1. My favourite picture of Jane is the one where she is dressed in the gown of gold with the dark sleeves and matching cap, in it she looks softer and more approachable, so much nicer that the Holbein one where she looks stiff and unattractive, she was queen for only fifteen months and made little impact on the English court, yet during that time she did try to assert herself by pleading for the restoration of the monasteries, Henry was not amused and we have to remember she had tried to reconcile him with Mary, yet he was not easily swayed and only by signing away the validity of her parents marriage, was she allowed back into his embrace, maybe Jane had been too vocal on the subject of the monasteries but he told her in no uncertain terms not to meddle in his affairs, with brutal honesty he then reminded her what happened to her predecessor, in other words he was threatening her with execution, he must have been quite angry with Jane to say that, and the poor woman must have been terrified, but to her credit and common sense she spoke no more on the subject to the king, it just goes to show Jane was not the weak little woman that she is often portrayed as, quite demure and humble but she was a champion of what she thought was right and honest, and had the courage to speak up for it, on her blood relationship to Queens Anne Boleyn and Catherine Howard, this is a subject many writers don’t often comment about, iv read many fiction books on Anne but none of them have ever remarked that they shared the same grandmother in Lady Elizabeth Tylney , both Anne’s and Jane’s mother were at court in service to Queen Katherine, and they could have been quite close, however no such cordiality existed between their two daughters, in the power struggle at Henry’s court, it just goes to show blood was not thicker in the case of the Boleyn’s and Seymours, when the king showed an interest in the Seymours eldest daughter they immediately saw a chance to promote their own interests and maybe, a return to Catholicism, Cromwell became their ally and offered Jane his own apartments at court, Jane became a bit haughty no doubt the result of being the kings favourite lady, it was a trait Chapyus remarked upon and also, he and others were baffled as to what the king saw in her, no one thinks she has much beauty he said, small pale and plump with a strong nose small pursed mouth and small piggy like eyes, it seems her only saving grace was her calm serene demeanour, Henry I believe did not look at Jane’s face when he began courting her, he knew her family was quite large with two healthy sons, Edward and Thomas the younger, she also had several sisters, I think he thought she would be fertile as she came from a fertile family, by now with two failed marriages behind him both that had produced no sons, he began to seriously consider Jane as a queen that would be able to give him that son, a brood mare nothing more, he was not in love with her there’s appears to have been no passion, this is borne out by the remark he made after their marriage when he saw two beautiful ladies at court, he expressed regret he had not known them before, not exactly the words of a man in love, I hope Jane never got to hear those words because that was not exactly the right start to a marriage, she is said to have been schooled on what to say to the king how to act and such, given advice is how I prefer to see it, I think she was very much her own woman as her argument over the monasteries and Mary proves, we do not know her feelings on Anne Boleyn, but we do know she was great friends with Mary and had loved and served Katherine faithfully, in her defence I would assume she thought, along with the majority at court, that Anne was a wicked woman without remorse or feeling, on Anne’s arrest and execution I would also assume that she felt she got what she deserved, even though being so long at court, she must have pondered on the ludicrous charges against her former mistress, as she would have known it was no easy feat for a queen to commit adultery, and certainly not with five lovers, she did not fall pregnant easily as by now Henry was not as fertile as in his youth, yet when she did become pregnant the king and country were overjoyed, yet how many times had people prayed up and down the country in the churches and in their homes and private chapels for a safe delivery, Jane however did give Henry V111 a Prince and heir, and there were banquets feasting, jousting bonfires, the whole country was mad with happiness, but Jane’s triumph became her death and she is remembered for giving the king his only son who survived childhood, Alison Weir notes of people’s descriptions of Jane and how pale she always seemed to be, one theory is she could have been anaemic, unknown in Tudor times and which could have been a factor in the health issues which, ultimately led to her demise, Weir had a lengthy discussion on the subject with a midwife, she could have been correct, Jane could have been anaemic, a doctor told me once he could see by looking in my eyes that I was not anaemic, in early times childbirth was so hazardous the expectant mother wrote her will, because there was a strong possibility she would not survive the ordeal, when she believed she was pregnant, Mary 1st wrote her will yet sadly, her dreams of motherhood were not to be, she suffered from phantom pregnancies is one theory, yet it is also thought the swelling of her belly was a sign of something more sinister, cancer is a possibility, Jane survived for a few days after then delirium took hold, she had blood poisoning and in those days nothing could be done, maybe it was a blessing she did not know what was happening to her, and Henry was distraught, he had come to respect her and was eternally grateful for the precious gift she had given him, the long arduous ordeal of childbirth which had travailed for two days was finally over, her poor worn out body finally succumbed to blessed infinity and she gave her soul up to god, Mary was chief mourner and long after Jane had been interred in her resting place, Henry shut himself up in his apartments with only his fool for company, his grief was genuine and maybe in his own way, he had come to love her, as token of his esteem he requested his body be laid to rest beside hers on his death, for a young woman of no great beauty and so quiet and unobtrusive, Jane really did not do so bad after all.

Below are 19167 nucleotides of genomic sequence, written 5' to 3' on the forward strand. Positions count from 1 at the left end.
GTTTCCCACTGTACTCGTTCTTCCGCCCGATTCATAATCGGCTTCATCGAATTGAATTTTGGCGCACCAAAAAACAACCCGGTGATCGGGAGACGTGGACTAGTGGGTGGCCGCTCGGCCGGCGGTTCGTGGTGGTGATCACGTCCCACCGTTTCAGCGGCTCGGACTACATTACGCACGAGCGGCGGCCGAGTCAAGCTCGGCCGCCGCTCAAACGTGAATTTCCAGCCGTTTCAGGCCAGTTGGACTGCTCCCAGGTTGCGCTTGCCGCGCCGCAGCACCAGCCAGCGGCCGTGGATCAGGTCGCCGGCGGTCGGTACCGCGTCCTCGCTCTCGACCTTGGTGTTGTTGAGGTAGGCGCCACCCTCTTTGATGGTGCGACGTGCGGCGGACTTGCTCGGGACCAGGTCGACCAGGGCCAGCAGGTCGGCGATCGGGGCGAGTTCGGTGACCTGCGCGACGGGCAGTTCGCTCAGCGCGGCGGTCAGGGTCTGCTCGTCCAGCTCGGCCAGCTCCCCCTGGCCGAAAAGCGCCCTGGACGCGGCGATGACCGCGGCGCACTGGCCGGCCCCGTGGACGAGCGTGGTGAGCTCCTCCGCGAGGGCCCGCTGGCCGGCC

2. I definitely believe that Jane Seymour was not as demure as Henry thought she was. The Seymours and their allies, i. e Thomas Cromwell and Nicholas Carew and so on were as politically ambitious as the Boleyn faction and they were causing trouble before Anne’s arrest and execution. Pamphlets being circulated by members of this faction no doubt telling how unpopular the King and Queen were snd another set of pamphlets being circulated about how people were murmuring about Jane and Henry. This was because Henry was showing off another woman whom he intended to marry before his Queen had been tried. Then je was getting engaged to her before his poor Queen was cold in her grave. Henry married Jane just eleven days later. People murmured about it. They were horrified not only at the execution of an anointed Queen, they were shocked at the speed with which Henry had married again. Now there is something I read once about what they called Rogation Days coming up. These marked a space between certain feast days and you couldn’t marry during them. At least that’s what I read but I could be mistaken. Perhaps Henry wanted to marry at the first lawful opportunity before having to wait. I have actually just looked them up and we are in a cycle now because of Easter. The cycle now is from 10th April to 12th May, which will be Ascension Thursday. Rogation days are dsys of prayer and fasting and processing in the Western Catholic Church. The Major Rogation is 25th April with three days before Ascension. This cycle would have been around the time shortly after Anne’s execution. If that was the case then Henry would have had to wait to marry Jane and he obviously didn’t want to delay, so arranged their wedding for the earliest date possible.